HARTFORD – Many sidewalks and roadways are still glazed with a thick sheet of ice following Wednesday’s storm.
Police now want to remind drivers there is also another dangerous habit they have seen: people leaving snow and ice on the roof of their cars. They said it is not only a safety hazard, but it is also against the law.
Most people dread seeing that thick layer of snow or ice on their car and whether it is to avoid the bitterly cold temperatures, or if you are in a rush, many people just remove the snow on their windshield, back window, and part of the side windows.
“It’s also a visibility issue. Instead of just cleaning off part of that back window or something like that, maybe throw the heat on and sit in your car for a little while, give it a chance to warm up but cleaning off your car is critical,” said Triple A spokesperson, Amy Parmenter.
Parmenter said drivers tend to forget the dangers of not cleaning the snow or ice off the roof of their cars. It is not only respectful of other drivers, but it can also prevent a deadly crash.
“Think about how you would feel if something came flying off of a vehicle in front of you and not only is it frightening but it could potentially create a dangerous situation,” added Parmenter.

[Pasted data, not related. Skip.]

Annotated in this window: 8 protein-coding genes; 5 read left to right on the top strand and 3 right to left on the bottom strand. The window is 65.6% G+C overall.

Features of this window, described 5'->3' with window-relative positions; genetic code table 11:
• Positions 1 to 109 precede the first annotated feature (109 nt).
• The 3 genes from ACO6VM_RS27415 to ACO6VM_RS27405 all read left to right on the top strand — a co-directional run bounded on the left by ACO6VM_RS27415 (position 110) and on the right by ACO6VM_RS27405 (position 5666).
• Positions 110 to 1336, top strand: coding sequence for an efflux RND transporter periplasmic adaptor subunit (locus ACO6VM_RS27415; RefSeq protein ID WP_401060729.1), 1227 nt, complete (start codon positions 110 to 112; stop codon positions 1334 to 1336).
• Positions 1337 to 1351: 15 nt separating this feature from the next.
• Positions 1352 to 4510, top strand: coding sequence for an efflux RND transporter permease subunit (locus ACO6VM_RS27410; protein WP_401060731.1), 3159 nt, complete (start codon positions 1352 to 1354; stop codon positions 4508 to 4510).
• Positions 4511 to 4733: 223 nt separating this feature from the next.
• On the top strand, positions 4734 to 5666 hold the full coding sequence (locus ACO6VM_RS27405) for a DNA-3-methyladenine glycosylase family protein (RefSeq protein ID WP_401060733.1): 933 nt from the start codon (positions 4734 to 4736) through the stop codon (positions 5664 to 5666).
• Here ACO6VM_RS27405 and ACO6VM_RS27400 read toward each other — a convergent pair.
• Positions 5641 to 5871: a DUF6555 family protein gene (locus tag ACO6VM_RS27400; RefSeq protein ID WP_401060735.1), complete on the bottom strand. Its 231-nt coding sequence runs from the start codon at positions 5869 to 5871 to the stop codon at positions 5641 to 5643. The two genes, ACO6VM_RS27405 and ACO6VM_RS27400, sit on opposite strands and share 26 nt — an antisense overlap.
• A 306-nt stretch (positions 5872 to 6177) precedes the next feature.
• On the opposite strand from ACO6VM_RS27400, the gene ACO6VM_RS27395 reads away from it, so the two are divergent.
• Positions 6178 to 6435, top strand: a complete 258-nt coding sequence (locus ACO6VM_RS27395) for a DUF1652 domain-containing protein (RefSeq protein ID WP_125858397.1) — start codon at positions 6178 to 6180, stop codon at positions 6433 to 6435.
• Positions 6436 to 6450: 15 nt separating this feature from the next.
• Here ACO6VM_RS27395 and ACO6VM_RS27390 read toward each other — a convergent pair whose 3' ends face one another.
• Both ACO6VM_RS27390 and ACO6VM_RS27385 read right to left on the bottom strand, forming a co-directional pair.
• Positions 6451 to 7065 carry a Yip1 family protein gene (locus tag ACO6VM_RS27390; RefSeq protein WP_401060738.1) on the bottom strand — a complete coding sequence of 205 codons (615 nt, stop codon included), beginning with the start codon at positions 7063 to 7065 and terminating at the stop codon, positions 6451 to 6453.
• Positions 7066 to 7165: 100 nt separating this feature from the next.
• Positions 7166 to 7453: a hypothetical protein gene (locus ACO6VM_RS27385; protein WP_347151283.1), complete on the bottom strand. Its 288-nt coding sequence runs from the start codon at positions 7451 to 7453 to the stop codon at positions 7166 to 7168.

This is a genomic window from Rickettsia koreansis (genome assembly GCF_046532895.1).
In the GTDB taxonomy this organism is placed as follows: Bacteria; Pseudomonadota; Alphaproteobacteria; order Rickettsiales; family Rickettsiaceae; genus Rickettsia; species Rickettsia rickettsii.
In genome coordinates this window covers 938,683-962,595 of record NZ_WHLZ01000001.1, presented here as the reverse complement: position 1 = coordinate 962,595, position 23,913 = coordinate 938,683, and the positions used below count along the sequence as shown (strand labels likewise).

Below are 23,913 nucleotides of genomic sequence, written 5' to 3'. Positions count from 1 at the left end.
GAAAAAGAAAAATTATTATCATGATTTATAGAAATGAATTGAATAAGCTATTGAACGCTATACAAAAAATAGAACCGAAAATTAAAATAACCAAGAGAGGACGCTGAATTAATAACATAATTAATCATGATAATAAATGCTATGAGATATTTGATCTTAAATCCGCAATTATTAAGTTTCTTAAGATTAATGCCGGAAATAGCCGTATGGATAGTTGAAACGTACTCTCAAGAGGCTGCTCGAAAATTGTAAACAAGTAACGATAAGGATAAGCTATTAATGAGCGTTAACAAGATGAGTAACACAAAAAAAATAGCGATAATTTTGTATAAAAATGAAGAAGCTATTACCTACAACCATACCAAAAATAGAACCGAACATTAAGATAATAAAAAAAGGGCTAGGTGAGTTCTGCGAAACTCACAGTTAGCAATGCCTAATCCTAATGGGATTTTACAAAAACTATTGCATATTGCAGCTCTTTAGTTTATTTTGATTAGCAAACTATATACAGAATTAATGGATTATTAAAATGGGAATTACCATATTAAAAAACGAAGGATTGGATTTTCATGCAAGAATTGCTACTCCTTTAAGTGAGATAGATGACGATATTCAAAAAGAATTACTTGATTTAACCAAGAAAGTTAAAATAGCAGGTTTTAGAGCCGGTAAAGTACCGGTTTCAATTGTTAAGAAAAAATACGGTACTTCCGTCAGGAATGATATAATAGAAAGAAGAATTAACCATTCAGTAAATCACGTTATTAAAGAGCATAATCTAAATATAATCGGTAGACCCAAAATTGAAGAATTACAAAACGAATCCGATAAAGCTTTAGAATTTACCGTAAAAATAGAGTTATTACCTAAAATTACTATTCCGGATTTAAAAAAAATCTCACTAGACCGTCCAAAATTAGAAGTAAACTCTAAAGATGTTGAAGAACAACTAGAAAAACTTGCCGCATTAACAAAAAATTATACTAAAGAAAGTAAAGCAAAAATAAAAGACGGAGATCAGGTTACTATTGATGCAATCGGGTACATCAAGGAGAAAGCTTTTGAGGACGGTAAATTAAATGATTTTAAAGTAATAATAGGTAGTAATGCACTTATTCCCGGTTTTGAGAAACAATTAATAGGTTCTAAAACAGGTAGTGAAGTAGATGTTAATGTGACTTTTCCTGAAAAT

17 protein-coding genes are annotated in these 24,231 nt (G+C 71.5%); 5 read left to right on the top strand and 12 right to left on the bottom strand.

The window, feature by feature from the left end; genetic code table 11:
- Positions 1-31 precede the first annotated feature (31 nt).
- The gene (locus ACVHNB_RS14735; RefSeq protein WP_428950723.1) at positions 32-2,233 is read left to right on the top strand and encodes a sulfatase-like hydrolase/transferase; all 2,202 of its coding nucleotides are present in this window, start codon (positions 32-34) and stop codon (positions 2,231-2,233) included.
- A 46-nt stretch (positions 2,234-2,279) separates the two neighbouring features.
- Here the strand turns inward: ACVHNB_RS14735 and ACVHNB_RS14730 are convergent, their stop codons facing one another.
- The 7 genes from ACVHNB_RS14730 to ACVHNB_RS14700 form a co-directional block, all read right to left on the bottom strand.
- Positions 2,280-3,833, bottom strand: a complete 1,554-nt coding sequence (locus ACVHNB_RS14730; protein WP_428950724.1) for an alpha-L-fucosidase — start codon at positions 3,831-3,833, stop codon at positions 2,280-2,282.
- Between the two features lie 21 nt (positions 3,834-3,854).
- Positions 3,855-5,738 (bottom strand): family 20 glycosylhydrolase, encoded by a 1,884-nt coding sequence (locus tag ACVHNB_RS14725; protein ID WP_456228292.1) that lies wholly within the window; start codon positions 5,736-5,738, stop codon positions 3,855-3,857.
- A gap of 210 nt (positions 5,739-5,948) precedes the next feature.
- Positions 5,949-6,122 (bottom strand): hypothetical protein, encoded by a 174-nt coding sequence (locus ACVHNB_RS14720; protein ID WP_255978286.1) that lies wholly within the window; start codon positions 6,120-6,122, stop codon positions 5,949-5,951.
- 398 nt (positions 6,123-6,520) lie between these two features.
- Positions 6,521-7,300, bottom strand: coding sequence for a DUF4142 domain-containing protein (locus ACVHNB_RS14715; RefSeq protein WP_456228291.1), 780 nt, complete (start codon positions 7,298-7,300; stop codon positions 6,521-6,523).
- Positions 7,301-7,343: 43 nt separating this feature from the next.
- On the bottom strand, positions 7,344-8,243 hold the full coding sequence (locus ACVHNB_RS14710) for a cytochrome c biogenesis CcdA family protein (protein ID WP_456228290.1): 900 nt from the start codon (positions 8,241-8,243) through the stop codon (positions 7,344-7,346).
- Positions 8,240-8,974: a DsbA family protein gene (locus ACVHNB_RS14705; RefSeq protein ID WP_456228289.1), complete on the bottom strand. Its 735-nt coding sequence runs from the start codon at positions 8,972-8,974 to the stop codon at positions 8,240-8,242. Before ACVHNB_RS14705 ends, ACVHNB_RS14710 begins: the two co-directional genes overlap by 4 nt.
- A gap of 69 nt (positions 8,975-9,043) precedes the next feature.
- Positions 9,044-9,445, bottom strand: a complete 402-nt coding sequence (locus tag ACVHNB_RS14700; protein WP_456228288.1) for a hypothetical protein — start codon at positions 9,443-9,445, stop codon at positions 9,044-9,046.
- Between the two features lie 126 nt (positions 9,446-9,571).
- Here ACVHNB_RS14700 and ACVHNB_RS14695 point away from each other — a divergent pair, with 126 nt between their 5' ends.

In December 2013, a law went into effect for vehicles to clear snow and ice of your car, especially the roof and it is now called the “Ice Missile Law.”
In part, it states “Any operator who fails to remove accumulated ice or snow that poses such a threat shall be fined $75.”
The only time this law does not apply is when the bad weather starts coming down while the person is driving and when the car is parked.
The next time you are driving and you see a car with a lot of snow or ice on its roof, follow this one tip: keep a safe distance from you and that car in front of you. That way, if it falls, it has a better chance of hitting the road rather than your windshield.
“We’ve all been driving down the highway and you see the vehicle go by with the snow or ice on its roof – give that person plenty of room. Better to be safe than sorry,” added Parmenter.
While the minimum penalty fine is $75, the driver could face a fee of 1,000 or more if there is significant damage to a vehicle caused by an ice missile.